When he was Minister for Housing and Local Government, from 1964 until 1966, Richard Crossman received 34 foreign delegations who had come to look at the pioneering concept, unique to Britain, of the New Town. Welwyn Garden City was a source of particular curiosity; but alas, not one of the delegations recommended that the British example be followed in their own country.
However, a generation of talented young landscape architects and planners were moving into decision-making positions. Among them was Peter Daniel, who was deeply involved in the embryonic stages of two relatively successful new towns, Peterlee in Co Durham and Livingston in West Lothian.
During the Second World War his father had been the colonel commandant of Hutchinson Camp on the Isle of Man, where many German and Italian nationals had been interned. In the words of Dr Max Perutz, the camp was “an open university”, partly thanks to Daniel Snr. Another inmate, the late Victor Crolla (Independent obituary, 28 November 2005), recalled that the camp had a concentration of truly superb and inventive chefs.
Peter served in the Royal Navy Volunteer Reserve, first on the Arctic convoys, and then in the Pacific, witnessing the aftermath of the Hiroshima bomb. On 15 July 2013, along with a score of other veterans, he finally received the Arctic Star from David Cameron and Vladimir Putin at No 10 Downing Street.
Graduating from Liverpool University in architecture and civic design in 1953, and qualifying as a landscape architect, mentored by the pioneering Frank Clark, Daniel went to Canada but quickly decided to return to a post at Peterlee. He worked on the South West Housing Area project, with Frank Dixon and the abstract artist Victor Pasmore. From the feuding between the New Town Development Corporation and the Coal Board, who wanted to exploit part of the area designated for the new town, Daniel was glad to go to Livingston.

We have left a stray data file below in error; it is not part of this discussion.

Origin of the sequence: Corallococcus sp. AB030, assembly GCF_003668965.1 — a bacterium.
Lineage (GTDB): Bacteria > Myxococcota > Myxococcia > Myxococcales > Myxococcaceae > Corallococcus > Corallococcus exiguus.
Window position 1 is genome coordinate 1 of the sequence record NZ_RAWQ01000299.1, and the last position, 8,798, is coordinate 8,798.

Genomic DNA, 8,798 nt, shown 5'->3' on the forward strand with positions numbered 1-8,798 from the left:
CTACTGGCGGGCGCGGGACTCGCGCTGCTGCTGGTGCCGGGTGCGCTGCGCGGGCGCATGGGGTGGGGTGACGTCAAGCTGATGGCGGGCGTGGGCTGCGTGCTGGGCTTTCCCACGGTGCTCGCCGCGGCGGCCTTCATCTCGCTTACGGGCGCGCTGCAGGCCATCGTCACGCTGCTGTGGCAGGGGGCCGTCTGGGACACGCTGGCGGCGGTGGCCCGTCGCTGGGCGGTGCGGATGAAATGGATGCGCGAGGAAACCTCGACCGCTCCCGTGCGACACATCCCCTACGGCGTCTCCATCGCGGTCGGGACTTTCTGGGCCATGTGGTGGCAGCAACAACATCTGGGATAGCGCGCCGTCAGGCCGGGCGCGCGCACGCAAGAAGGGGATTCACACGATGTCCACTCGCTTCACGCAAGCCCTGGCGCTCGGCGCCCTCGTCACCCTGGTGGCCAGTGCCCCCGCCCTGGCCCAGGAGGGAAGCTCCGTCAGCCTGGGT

He was angry with the NCB, not least because it was the leader of the Durham miners, the legendary Sam Watson, who had asked for a new town in the first place. As the new MP in 1962, it was clear to me, as to others, that Daniel was a man of drive and vision. Single-handedly, he diverted plans for the M8 Edinburgh-Glasgow motorway to go through the Almond Valley, where he laid plans for a successful town centre. He was sad that he could not persuade Heriot Watt University to go to Livingston.
In 1964 he was sacked; in my ringside opinion it was simply because the martinet general manager of the Livingston Development Corporation did not care for opinionated architects with beards. For the next half-century – Daniel was still working as a nonagenarian – he worked on the Londonderry plan, a proposed New Town in Abu Dhabi (with Consarc), a tourist strategy for Jordan (with John Patterson), the restoration of Strathpeffer Station for the Ross and Cromarty council (with Vanessa Halhead), quarry restoration projects, and environmental studies of the four Scottish botanical gardens (with Siobhan McDermott).
He enhanced the profession of landscape architecture as a studio tutor on the Master of Landscape Architecture programme at the University of Edinburgh from 1973-2002. In this period, 420 students experienced his challenging approach to teaching; several of them became colleagues.
When I met him again as an octogenarian, he reflected that perhaps his most satisfying work was carried out in collaboration with his friend, the distinguished Edinburgh architect Benjamin Tindall. The pair worked at Skara Brae and Skaill House in Orkney to provide tasteful visitor access, and on Jersey, where they restored an ancient fort over a 20-year period.
Daniel chose unusual and neglected properties as homes, such as Oakerside Cottage at Peterlee; Cambusnethan Priory in the Clyde Valley, while he worked in Livingston; Borthwick Castle in Midlothian; and Wedderburn Castle, a castellated mansion in the Borders. All these he rented on an improving lease. Margaret Richards, of the architects Robert Matthew, told me that when she and her architect husband John went to Daniel’s film evenings at Borthwick Castle they were deeply impressed by how the ancient buildings had been brought back to life.
When Daniel died, his friends were unsurprised to find that he had designed and sculpted his own tombstone ready to be erected in his local cemetery. “It’s absolutely beautiful,” Neil Baxter, Chief Executive of the Royal Incorporation of the Architects of Scotland, told me.
Peter Geoffrey Daniel, landscape architect and town planner: born 6 December 1924; married 1953 Helen Cockrell (divorced 1974, died 2014; two daughters, one son); died Berwickshire 30 November 2015.
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